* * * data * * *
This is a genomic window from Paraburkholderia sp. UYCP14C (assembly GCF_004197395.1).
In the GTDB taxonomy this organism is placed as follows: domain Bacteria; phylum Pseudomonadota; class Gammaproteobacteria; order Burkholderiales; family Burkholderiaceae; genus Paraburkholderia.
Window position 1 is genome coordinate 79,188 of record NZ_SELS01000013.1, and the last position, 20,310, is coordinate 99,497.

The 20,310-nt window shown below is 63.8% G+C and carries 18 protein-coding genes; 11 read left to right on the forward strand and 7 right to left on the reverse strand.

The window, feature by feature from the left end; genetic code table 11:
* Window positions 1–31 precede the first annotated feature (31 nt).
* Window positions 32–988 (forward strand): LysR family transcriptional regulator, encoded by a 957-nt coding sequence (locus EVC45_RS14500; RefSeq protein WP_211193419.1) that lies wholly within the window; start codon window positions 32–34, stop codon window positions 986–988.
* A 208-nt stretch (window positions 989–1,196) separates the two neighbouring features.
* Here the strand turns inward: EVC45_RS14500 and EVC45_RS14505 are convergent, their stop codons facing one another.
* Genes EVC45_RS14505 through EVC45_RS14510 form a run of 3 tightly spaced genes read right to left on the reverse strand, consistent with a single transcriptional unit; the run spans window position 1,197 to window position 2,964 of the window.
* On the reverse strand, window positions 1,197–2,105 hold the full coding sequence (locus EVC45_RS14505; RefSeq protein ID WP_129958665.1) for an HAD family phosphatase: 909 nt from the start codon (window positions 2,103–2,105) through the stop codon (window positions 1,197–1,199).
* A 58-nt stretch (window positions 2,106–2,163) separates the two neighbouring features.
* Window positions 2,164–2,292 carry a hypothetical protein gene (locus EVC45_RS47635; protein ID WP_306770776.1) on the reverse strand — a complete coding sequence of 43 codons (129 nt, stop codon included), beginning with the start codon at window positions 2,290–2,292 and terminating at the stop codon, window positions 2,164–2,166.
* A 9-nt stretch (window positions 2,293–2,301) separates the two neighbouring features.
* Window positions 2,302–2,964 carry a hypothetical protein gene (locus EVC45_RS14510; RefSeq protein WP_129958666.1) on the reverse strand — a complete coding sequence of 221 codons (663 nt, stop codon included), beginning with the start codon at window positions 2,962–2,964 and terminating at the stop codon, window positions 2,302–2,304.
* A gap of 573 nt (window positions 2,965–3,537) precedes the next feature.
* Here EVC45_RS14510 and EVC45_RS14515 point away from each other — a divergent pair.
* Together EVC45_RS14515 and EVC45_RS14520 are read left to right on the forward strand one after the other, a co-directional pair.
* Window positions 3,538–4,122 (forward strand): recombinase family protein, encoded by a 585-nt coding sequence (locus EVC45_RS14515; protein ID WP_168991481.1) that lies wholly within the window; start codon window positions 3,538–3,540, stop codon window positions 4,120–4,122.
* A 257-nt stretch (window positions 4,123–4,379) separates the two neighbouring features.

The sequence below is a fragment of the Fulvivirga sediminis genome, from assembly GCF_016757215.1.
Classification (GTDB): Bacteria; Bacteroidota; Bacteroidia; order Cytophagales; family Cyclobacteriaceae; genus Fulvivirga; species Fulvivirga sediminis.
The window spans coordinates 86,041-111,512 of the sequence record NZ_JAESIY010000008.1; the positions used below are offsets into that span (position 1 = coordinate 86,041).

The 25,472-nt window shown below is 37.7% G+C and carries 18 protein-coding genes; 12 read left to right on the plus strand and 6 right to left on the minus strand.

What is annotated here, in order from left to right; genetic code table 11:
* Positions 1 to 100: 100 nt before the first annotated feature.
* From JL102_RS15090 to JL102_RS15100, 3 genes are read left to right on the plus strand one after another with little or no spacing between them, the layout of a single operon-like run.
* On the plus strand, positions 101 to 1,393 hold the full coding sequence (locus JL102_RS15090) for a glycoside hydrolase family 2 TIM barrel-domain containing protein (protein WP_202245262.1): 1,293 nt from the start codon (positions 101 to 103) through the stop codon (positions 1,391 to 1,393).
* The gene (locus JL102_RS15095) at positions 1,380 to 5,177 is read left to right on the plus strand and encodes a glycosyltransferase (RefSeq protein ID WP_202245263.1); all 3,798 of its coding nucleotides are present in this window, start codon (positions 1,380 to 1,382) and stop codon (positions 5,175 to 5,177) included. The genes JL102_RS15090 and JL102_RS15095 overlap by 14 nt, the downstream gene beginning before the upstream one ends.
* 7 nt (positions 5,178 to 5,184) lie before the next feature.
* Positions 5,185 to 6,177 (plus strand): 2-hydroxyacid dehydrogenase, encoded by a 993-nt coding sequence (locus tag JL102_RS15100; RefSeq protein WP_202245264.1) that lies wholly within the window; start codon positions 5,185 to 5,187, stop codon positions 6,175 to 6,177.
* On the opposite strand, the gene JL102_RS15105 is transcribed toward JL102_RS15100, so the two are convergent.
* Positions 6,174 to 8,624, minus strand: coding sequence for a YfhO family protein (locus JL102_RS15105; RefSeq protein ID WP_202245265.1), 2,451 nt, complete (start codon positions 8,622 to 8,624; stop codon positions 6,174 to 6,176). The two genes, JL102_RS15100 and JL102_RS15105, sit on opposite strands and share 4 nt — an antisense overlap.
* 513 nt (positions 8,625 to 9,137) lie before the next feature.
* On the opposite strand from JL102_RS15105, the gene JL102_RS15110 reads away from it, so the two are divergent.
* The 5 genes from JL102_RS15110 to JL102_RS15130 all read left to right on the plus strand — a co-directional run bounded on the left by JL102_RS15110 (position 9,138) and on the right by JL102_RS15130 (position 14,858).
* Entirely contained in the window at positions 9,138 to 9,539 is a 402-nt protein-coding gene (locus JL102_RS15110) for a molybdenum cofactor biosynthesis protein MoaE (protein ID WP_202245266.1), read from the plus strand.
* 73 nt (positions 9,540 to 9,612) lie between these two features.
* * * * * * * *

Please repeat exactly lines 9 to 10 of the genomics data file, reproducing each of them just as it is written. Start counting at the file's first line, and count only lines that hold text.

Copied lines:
* Here the strand turns inward: EVC45_RS14500 and EVC45_RS14505 are convergent, their stop codons facing one another.
* Genes EVC45_RS14505 through EVC45_RS14510 form a run of 3 tightly spaced genes read right to left on the reverse strand, consistent with a single transcriptional unit; the run spans window position 1,197 to window position 2,964 of the window.